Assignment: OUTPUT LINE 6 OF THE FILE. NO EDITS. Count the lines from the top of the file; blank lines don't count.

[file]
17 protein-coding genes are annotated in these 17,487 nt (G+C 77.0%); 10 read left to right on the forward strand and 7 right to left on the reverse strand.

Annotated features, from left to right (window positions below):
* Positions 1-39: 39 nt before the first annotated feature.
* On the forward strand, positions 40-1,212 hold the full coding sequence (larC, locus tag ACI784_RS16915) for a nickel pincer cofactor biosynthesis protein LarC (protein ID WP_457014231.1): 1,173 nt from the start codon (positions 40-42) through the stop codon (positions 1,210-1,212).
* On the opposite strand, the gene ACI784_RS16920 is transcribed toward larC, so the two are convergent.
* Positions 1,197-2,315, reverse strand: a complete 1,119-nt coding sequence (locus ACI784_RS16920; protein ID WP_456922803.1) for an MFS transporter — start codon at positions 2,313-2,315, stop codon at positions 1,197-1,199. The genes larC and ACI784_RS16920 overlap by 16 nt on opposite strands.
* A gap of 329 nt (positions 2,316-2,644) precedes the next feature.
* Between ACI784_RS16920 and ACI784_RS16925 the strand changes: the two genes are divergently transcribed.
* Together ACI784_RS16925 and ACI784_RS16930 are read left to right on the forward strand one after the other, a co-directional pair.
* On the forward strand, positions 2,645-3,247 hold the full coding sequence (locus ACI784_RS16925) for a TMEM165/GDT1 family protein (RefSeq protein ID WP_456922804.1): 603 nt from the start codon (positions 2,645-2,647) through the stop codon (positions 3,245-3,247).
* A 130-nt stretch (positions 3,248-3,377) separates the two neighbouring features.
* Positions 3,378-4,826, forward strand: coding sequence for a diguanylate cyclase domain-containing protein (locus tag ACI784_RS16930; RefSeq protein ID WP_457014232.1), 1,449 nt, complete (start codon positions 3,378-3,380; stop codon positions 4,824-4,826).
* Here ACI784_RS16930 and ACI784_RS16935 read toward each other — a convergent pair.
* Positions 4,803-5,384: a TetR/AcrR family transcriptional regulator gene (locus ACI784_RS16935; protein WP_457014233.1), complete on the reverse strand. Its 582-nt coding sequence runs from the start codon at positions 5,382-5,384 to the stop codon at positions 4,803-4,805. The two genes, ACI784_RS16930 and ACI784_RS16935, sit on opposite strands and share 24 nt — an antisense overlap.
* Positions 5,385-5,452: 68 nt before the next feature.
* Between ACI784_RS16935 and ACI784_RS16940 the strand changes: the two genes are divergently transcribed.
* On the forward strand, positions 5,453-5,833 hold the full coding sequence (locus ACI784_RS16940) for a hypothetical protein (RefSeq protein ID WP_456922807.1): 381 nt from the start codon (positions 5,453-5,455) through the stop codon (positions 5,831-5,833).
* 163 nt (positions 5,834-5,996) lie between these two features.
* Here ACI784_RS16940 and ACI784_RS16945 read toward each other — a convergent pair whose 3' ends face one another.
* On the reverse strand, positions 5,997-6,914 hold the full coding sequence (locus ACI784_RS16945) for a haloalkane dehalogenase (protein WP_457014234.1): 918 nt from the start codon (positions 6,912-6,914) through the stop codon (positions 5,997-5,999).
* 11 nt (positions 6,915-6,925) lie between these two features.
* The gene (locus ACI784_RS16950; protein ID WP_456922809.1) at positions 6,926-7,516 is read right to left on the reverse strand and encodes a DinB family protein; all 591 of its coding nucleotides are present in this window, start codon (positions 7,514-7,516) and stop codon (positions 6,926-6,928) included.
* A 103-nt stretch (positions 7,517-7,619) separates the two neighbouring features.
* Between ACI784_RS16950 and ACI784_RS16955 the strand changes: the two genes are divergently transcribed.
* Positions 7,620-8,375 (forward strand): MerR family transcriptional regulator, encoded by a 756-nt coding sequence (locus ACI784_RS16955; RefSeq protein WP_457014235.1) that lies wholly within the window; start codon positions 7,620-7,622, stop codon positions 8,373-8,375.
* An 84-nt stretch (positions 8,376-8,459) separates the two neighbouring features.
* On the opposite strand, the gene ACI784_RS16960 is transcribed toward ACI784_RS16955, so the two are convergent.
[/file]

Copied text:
* Positions 1,197-2,315, reverse strand: a complete 1,119-nt coding sequence (locus ACI784_RS16920; protein ID WP_456922803.1) for an MFS transporter — start codon at positions 2,313-2,315, stop codon at positions 1,197-1,199. The genes larC and ACI784_RS16920 overlap by 16 nt on opposite strands.